Regional Reviews: Connecticut & the Berkshires
Playwright Silverman and director Jackson Gay bring us to Victorian England, probably during the mid-nineteenth century or so. Silverman wants us to recall "Wuthering Heights," "Jane Eyre" and more. Alexander Woodward, designing, brings us immediately there through period furniture, and a multitude of paintings upon a wall. In time, that parlor room will yield as panels swivel and the moors are revealed. The shift and accompanying sound and music (thanks to Daniel Kluger) replicate dreary, darker environs.
Actress Kelly McAndrew plays Agatha, a rather severe, terse woman who hopes to dictate what goes on. Huldey (Birgit Huppuch) is her sister, a clearly younger woman whose prize possession is her diary. She is present, then she leaves, returns ... Huldey, compared to Agatha, is the picture of animation. Hannah Cabell plays Marjory, one servant; and also another, according to scripting. Emilie, a governess embodied by Miriam Silverman, arrives to ostensibly take care of somethingbut exactly what or whom? The play includes nary a child.
Jen Silverman surely parodies Victorian times through this cutting, darkish comedy. Her two most compelling, delightfully fresh, and eclectic creations are The Mastiff (Jeff Biehl), a dog in human garb, and A Moor-Hen (Jessica Love), who is a humanistic, sweet creature. One tends to root for these two. Fabian Fidel Aguilar's costuming for these "animals" and elsewhere, is spot on.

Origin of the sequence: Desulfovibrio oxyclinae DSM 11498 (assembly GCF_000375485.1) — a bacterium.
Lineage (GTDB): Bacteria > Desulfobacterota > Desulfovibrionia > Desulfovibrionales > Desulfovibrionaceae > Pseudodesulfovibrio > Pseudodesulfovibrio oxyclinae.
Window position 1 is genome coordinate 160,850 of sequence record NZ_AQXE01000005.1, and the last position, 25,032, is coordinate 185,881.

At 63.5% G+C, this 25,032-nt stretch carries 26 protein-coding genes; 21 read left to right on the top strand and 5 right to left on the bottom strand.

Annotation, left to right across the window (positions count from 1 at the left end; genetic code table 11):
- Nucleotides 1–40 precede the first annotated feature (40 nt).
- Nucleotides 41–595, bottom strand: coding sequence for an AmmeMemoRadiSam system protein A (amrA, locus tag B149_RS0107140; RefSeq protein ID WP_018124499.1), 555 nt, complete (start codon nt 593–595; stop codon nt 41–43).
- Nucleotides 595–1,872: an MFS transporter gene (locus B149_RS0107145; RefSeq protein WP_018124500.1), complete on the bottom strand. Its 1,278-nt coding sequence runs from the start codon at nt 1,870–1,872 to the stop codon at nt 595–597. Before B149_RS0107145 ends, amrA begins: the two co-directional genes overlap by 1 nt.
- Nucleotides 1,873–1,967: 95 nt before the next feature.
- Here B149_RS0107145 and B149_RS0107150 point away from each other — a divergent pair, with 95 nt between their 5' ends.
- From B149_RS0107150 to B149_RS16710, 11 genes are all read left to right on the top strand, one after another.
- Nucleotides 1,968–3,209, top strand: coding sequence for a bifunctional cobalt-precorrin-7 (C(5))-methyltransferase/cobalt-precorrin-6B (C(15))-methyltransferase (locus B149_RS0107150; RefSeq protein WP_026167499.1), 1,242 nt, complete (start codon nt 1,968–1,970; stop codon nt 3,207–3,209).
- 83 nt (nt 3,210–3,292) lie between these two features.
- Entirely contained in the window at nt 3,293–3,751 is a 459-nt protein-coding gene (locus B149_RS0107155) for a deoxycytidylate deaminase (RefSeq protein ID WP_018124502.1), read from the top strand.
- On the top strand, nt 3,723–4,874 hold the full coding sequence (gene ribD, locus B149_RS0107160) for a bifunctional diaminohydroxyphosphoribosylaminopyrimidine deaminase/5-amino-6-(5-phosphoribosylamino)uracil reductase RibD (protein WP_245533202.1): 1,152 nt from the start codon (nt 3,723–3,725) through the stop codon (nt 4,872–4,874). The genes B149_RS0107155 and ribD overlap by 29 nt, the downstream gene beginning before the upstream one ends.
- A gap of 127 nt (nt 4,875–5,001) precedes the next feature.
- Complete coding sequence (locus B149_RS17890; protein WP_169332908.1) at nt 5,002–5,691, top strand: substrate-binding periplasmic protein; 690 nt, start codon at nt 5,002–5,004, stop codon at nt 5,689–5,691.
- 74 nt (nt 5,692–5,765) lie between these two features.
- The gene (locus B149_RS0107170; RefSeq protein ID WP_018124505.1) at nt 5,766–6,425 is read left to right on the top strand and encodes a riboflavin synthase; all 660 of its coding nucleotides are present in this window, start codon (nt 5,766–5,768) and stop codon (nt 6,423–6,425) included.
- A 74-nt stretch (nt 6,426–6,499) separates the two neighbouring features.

Within the backdrop, literally and by implication, of the past, Silverman has written a play filled with contemporary commentary, dialogue, and theme. The dog and the hen might forge an intimate relationship. He wants to dictate terms, asks her to walk instead of fly so that they will be able to enjoy themselves together. She indicates that she is built to, well, take off, from time to time. She does happen to be afflicted with an injury. He presses on (difficult not to empathize with this dog) and the exchanges are revelatory. Of those who are definitely humans, Agatha and Emilie, too, are drawn to one another.
Silverman's meandering plot includes a drastic and surprising final sequence. Gay varies the pacing, sometimes allowing characters the opportunity for philosophizing and musing; at other moments (the concluding section) the director pushes for frenetic. It would be a mistake to call this an easy play. It does not fully succeed from start to finish. That said, the audacious invention is admirable and very often winning. Silverman takes risks with her writing and it is working, with splendid results.
This is a high quality ensemble and the performers are faced with the difficult tasks of finding the essence of odd characters. Biehl's Mastiff and Love's Moor-Hen interface with a genuine, winning poignancy. Hannah Cabell, asked to slide from one employee to another, does so fluently. Actor challenges are many.
Marjory's last lines of the play are, "Monday. Everything shall always be different now. And yet nothing changes" Emilie speaks briefly and the production ends. Silverman's The Moors is staged without intermission and lasts 95 minutes or so. The playwright is one who unveils and encourages theatergoers to ponder. Her strength is her ability to juxtapose faraway time and place with late 20th and current 21st century dialogue, diction and consideration. As it transpires, the Yale Rep rendering is funny, ingenious and, at times, it dives into a much darker realm.
The Moors continues at Yale Repertory Theatre in New Haven, Connecticut through February 20th, 2016. For tickets, call (203) 432-1234 or visit yalerep.org.